So I am a "new DM", aka I have been Dming for my group for about a year now. I am a very calculated person and tend to mostly stick to RAW, although I correct what I feel is out of place. One homebrew rule I have made is that I gave the Draconic Bloodline Sorcerer Resistance to the damage of their Draconic Ancestor at level 1 and at lvl 6, they get temporary immunity.

Elemental Affinity

Starting at 6th level, when you cast a spell that deals damage of the type associated with your draconic ancestry, you can add your Charisma modifier to one damage roll of that spell. At the same time, you can spend 1 sorcery point to gain resistance to that damage type for 1 hour.

I have only had one player play a Sorcerer of this subclass and unfortunately the game fizzled out before 6th lvl. So I don't even have a sample size of 1 for my own understanding of whether this change is helpful, unbalanced, or acceptable. Can anybody else grant me more insight on this matter?

  • \$\begingroup\$ Welcome to our stack, ZenRenHao! Please take the tour to learn more about how we operate and I'd also recommend visiting the help center for even more info! \$\endgroup\$
    – NotArch
    May 1, 2022 at 13:17
  • \$\begingroup\$ Other than the obvious, "I want it NOW", what was the reason for moving the 6th level ability up to 1st? It also sounds like you allowed it...is that correct? \$\endgroup\$
    – NotArch
    May 1, 2022 at 13:18
  • \$\begingroup\$ @NautArch In my opinion I believe I moved it because I felt like it 1. didn't fit where it was and 2. That it seemed like a feature many people would look over. Primary in the department of just choosing a race that already got the resistance you would spend a resource on. Such as a Red Dragonborn of the Subclass with Red or Gold Dragon ancestry. It has been about 10+ months since I did so though so my reasoning my have been different then. \$\endgroup\$
    – ZenRenHao
    May 1, 2022 at 13:25
  • \$\begingroup\$ @ZenRenHao I edited your question's title to better reflect the real issue, as resistance at level 1 is far more common and thus less of a problem than immunity at level 6. If you disagree, feel free to revert or modify the change. \$\endgroup\$ May 1, 2022 at 14:55

2 Answers 2


It depends on the campaign

If you're running in a setting where one damage type is particularly prominent (perhaps Rime of the Frostmaiden?), then one of your players could choose the draconic sorceror with the corresponding resistance/immunity. In that circumstance it would be overpowered.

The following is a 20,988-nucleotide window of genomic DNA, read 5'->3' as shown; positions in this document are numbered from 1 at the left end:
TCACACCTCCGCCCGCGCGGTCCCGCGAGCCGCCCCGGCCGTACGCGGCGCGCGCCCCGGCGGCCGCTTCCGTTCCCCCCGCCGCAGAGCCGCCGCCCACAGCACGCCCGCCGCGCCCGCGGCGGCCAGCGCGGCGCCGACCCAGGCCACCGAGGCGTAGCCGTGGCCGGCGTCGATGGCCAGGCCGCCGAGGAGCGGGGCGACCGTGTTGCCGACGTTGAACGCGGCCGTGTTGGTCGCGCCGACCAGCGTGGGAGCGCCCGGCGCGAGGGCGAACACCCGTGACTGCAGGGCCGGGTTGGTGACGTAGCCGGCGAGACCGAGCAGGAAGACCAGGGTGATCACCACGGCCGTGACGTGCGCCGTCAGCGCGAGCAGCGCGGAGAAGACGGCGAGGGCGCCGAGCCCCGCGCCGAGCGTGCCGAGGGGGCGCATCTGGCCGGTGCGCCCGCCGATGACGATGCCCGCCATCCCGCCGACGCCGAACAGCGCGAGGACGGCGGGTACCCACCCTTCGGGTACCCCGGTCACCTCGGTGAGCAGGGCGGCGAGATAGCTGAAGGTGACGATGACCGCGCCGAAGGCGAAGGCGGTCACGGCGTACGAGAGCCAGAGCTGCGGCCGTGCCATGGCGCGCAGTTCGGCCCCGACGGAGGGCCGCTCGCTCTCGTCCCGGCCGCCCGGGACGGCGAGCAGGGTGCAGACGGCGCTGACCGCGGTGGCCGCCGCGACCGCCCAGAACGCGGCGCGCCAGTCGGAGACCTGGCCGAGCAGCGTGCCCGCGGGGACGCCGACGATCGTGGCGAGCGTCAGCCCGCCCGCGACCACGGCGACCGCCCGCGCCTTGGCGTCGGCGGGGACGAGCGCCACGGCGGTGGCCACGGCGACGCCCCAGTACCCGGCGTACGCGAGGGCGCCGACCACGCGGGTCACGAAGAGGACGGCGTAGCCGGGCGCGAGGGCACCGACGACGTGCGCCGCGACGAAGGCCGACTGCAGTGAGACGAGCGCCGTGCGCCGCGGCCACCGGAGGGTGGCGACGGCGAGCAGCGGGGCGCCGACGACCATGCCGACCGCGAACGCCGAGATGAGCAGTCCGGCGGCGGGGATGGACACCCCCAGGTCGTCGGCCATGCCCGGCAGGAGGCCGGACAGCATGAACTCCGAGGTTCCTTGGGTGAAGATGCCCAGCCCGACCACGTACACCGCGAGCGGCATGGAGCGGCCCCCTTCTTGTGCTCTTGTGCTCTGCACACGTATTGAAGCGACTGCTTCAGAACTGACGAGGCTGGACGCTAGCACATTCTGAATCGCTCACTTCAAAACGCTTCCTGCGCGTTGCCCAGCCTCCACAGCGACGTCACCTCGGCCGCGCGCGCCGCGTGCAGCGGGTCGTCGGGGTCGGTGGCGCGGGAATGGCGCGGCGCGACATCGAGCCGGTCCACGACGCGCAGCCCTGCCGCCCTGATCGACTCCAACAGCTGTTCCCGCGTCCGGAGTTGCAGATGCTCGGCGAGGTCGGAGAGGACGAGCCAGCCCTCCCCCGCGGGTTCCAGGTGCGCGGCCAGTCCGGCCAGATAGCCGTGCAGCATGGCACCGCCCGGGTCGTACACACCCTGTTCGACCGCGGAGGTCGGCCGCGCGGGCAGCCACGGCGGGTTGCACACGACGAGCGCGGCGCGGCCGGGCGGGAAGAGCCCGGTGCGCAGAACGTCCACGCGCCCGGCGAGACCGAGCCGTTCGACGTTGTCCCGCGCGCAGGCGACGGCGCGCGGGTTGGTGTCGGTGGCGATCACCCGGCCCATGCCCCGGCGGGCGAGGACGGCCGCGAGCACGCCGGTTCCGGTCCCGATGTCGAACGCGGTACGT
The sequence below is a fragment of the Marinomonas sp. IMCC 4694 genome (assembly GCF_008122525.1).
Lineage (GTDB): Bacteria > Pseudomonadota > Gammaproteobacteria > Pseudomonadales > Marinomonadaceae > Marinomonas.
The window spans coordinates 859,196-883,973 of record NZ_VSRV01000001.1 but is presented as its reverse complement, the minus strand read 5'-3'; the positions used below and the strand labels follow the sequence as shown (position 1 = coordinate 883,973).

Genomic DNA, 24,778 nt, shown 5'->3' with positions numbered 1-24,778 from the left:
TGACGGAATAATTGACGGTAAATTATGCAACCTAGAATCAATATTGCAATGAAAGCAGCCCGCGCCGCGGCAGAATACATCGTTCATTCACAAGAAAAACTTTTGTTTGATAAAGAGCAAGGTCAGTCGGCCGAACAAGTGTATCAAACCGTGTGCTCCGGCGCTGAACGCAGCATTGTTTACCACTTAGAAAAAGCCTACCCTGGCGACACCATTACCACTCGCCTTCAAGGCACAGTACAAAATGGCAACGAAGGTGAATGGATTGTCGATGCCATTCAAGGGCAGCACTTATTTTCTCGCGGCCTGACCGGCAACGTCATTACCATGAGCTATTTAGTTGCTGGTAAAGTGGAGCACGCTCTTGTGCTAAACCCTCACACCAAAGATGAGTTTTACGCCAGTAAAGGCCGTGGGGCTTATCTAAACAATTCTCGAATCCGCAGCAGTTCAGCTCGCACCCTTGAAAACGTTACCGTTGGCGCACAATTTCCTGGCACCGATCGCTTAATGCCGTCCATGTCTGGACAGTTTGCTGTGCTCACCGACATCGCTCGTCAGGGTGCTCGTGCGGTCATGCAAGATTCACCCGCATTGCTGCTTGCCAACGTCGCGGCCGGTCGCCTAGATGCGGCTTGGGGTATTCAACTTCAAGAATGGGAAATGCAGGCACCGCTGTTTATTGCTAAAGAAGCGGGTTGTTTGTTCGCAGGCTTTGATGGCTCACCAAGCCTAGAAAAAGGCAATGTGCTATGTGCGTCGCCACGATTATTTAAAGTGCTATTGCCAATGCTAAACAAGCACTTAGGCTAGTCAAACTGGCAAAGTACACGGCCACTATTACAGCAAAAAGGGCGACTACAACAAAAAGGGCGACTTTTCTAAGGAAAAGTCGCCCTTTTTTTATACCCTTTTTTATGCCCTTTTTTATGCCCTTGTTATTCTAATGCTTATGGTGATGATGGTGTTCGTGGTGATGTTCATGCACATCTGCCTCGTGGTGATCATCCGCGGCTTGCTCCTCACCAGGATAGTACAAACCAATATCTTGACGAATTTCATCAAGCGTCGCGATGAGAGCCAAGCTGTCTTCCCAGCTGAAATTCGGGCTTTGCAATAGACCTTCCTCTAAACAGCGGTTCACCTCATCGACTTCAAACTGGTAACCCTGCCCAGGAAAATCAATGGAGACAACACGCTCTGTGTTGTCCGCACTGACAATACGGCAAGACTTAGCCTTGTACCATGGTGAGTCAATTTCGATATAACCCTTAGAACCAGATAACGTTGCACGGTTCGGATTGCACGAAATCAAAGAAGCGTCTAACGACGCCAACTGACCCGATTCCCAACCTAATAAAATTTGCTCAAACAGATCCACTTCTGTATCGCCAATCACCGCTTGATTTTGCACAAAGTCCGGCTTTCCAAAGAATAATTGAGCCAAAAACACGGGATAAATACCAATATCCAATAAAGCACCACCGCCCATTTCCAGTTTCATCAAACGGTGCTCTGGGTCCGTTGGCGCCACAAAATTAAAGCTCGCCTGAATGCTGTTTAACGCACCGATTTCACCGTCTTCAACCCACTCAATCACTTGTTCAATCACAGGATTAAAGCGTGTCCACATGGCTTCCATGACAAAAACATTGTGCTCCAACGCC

If you're running a generic setting, or if you're doing an adventure against something that mostly does physical damage (orcs?), then it's less of a concern and I wouldn't worry about it.

In my experience I try to avoid homebrew

My own experience is that my players don't like homebrew, because it's more stuff that they have to learn before they can play in my game. My players like to spend their time thinking about the fun parts of D&D; they're not as interested in reading lists of rule changes.

This is especially true for experienced players who have played in a lot of games (or who are playing in a lot of games). It's much easier if the rules stay consistent, just so that there's less stuff to keep track of.

If there's a good reason to homebrew something, of course that's still okay. But if you're just thinking "this rule doesn't look right to me, let me adjust the balance a little", my advice is to try to avoid that.

  • 2
    \$\begingroup\$ There are a number of classes that provide powerful one level dips in 5E, so I wouldn't say it's uncommon. Hexblade for Cha casters that want to un-MAD their weapon attacks, Cleric for insert host of powerful level 1 domain features, taking any armor proficiency or skill proficiency heavy class at level one then switching to your "real" class, but with decent armor/skills, and any full caster to get attack cantrips that scale with your level even if you never gain another level in the class. Sure, many classes need 2-3 levels to unlock the best bits, but one-level dips are common enough. \$\endgroup\$ May 1, 2022 at 16:29

Gaining resistance at level 1 is ok, but gaining immunity is (too) strong.

There aren't many effects that grant immunity to a damage type. A few spells do something like that (Investiture of Ice/Flame, Mind Blank, and of course the Invulnerability spell), and level 10 monks or land druids get poison immunity, as do Yuan-Ti Purebloods from XGtE. I'm sure there are a few others that I missed, but they're probably similar to those above in terms of cost or impact. See also Barring Epic Boons, is there a way to gain immunity to fire damage?, which (among others) lists a few options for becoming immune to fire - though all very high level or requiring legendary magic items.

That being said: these options are all either expensive or only very specific and available to a very small subset of players.

Now, I haven't personally played with your house rule, and thus I can't judge from personal experience. Based on my general expertise with 5e and my subsequent bonus to WIS rolls, however, I would say that it's either overpowered, or as strong as you can get without being overpowered.